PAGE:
, the online auction site, Tuesday reported earnings and revenue that beat Wall Street's expectations. The company also announced a 2-for-1 stock split.
For the first quarter ended March 31, earnings rose 66% to $8 million, or 6 cents a diluted share, excluding charges, from $4.8 million, or 4 cents a share, a year earlier. Analysts polled by
First Call/Thomson Financial
had estimated earnings of 3 cents per share.
Revenue in the quarter doubled to $85.8 million, also exceeding estimates, fueled by a 127% increase in online auction sales. In a conference call with investors, eBay said annual revenue should come in about $20 million higher than the $390 million it had estimated previously.
"It was a very strong quarter," said Anthony Noto, an analyst with
. (He rates eBay shares a buy and his firm has done banking for the company.) Noto had expected no operating income in the seasonally slow first quarter, but eBay reported $452,000 in operating income. Interest income rose to a whopping $10.4 million.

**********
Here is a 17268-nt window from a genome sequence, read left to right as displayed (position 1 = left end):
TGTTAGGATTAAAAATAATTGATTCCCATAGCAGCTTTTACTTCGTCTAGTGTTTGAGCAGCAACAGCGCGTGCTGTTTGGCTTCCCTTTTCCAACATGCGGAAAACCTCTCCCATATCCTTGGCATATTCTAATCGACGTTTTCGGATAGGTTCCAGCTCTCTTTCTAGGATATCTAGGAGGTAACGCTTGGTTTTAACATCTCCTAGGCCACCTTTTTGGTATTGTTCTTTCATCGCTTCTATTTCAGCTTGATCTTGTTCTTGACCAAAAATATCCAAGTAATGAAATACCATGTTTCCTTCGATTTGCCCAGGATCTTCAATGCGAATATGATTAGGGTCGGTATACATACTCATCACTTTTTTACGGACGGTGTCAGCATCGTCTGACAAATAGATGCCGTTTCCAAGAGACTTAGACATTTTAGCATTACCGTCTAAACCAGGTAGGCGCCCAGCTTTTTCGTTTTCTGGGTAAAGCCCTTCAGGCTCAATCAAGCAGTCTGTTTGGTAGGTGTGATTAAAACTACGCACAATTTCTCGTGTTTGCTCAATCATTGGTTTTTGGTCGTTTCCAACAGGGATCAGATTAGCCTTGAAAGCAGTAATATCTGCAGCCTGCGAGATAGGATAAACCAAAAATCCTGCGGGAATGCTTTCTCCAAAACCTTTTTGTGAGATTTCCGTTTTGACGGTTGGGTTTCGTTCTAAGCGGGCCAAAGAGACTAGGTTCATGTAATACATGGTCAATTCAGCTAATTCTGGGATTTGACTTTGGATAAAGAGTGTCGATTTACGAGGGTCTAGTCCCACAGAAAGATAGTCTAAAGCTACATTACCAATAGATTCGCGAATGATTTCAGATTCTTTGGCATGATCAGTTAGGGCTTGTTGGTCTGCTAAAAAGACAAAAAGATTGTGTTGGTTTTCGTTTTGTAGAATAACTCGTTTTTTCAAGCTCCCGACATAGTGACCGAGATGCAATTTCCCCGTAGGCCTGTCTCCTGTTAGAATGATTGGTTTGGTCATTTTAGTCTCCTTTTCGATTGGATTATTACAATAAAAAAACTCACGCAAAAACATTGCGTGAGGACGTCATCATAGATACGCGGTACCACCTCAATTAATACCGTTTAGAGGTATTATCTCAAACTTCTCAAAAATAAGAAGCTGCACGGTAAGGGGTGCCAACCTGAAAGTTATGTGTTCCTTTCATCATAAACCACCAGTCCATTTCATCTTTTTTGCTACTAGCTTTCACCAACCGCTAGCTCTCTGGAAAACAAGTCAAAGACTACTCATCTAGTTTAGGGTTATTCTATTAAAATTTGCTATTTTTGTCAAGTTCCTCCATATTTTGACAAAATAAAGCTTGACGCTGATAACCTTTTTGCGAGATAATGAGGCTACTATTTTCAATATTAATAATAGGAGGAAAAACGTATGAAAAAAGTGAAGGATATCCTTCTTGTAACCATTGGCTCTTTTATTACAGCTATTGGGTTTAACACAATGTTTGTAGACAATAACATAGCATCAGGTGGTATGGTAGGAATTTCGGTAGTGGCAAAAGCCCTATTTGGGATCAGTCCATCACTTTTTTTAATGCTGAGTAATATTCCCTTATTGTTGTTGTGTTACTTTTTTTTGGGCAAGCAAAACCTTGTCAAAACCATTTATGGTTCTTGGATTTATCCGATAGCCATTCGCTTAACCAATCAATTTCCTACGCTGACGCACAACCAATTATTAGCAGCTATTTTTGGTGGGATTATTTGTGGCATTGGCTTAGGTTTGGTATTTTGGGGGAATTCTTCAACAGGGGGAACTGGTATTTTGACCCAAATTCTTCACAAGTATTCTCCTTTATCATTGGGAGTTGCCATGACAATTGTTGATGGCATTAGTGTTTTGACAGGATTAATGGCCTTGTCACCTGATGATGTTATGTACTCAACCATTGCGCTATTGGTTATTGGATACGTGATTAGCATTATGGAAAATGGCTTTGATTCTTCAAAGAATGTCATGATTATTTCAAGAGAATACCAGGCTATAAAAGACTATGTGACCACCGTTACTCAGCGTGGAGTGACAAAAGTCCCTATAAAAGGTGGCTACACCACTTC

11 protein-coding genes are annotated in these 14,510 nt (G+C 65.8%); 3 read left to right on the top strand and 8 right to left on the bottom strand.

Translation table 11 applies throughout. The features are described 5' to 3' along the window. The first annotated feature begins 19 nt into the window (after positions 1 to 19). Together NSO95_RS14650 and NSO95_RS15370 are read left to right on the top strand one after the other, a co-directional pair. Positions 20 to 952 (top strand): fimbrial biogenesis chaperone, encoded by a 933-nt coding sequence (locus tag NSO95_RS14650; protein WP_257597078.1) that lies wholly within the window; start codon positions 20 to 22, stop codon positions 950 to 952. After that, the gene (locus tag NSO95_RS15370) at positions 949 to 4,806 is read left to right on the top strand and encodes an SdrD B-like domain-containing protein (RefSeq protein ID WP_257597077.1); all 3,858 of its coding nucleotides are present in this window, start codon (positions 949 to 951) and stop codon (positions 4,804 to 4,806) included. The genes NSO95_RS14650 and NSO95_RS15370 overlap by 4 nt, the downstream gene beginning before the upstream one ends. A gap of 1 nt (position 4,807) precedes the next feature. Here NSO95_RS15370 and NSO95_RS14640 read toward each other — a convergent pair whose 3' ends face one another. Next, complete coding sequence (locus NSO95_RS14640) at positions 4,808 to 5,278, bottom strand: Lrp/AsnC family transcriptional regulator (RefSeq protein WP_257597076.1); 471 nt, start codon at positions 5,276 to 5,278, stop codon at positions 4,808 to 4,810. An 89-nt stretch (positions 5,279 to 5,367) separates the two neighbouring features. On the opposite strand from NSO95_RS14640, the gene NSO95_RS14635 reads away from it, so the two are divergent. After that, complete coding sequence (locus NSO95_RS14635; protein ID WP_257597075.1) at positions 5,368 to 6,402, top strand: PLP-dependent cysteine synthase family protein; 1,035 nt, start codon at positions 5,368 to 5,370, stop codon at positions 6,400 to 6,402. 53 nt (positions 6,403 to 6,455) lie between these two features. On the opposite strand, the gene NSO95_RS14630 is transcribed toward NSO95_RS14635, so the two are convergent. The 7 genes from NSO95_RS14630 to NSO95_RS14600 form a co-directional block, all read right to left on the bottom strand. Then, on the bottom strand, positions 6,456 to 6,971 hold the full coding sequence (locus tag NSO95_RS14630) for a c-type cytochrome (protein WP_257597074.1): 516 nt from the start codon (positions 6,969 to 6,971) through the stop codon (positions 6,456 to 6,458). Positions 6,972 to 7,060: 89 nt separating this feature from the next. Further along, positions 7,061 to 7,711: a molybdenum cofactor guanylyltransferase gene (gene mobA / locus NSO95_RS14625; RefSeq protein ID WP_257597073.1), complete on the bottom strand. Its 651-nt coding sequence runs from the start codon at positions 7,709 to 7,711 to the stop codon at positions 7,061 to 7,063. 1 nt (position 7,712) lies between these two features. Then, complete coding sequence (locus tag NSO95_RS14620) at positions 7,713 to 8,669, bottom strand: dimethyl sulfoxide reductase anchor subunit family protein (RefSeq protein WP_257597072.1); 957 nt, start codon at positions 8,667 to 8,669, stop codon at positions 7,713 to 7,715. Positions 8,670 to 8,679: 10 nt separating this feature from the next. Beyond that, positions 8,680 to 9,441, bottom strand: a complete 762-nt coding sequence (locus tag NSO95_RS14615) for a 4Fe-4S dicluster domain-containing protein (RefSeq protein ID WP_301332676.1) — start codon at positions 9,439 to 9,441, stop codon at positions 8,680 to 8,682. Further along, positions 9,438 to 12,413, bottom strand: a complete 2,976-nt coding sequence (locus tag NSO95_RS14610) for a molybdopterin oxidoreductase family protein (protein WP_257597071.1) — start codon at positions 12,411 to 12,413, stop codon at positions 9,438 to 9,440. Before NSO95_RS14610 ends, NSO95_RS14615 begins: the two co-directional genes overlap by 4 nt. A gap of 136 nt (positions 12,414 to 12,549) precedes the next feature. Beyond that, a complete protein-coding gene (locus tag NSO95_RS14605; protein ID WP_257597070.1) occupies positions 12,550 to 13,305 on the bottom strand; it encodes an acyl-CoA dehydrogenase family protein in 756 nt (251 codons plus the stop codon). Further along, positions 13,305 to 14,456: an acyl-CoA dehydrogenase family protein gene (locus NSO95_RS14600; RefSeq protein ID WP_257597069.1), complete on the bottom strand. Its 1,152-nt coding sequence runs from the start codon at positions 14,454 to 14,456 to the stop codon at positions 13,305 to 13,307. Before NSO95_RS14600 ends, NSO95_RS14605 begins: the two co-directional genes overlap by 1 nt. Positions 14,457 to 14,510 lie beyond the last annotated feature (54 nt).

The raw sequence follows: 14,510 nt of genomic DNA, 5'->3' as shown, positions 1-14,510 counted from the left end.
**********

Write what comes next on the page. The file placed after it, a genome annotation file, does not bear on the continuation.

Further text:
CEO Meg Whitman said the company is working to diversify beyond its traditional online consumer auction business with a used-car marketplace (a joint venture with Autotrader.com), business-to-business markets and the company's
payment system. Those businesses should begin to make meaningful revenue contributions later this year, said Whitman.
"The real story is with the leverage they'll get" as they introduce their 12.6 million registered users to new services, said Sara Farley, analyst with
. (She rates eBay shares a buy and her firm hasn't performed recent underwriting for the company.)
The Billpoint system allows credit card payments on eBay auctions, avoiding more cumbersome check-based transactions.
owns a 35% stake in Billpoint. Whitman said an eventual IPO of the unit is "a possibility," since the business is so distinct from eBay's other units, but that nothing is in the cards for the near term.
The company said a 2-for-one split will be effective May 24.
Shares of eBay rose 8 to 162 in after-hours trading.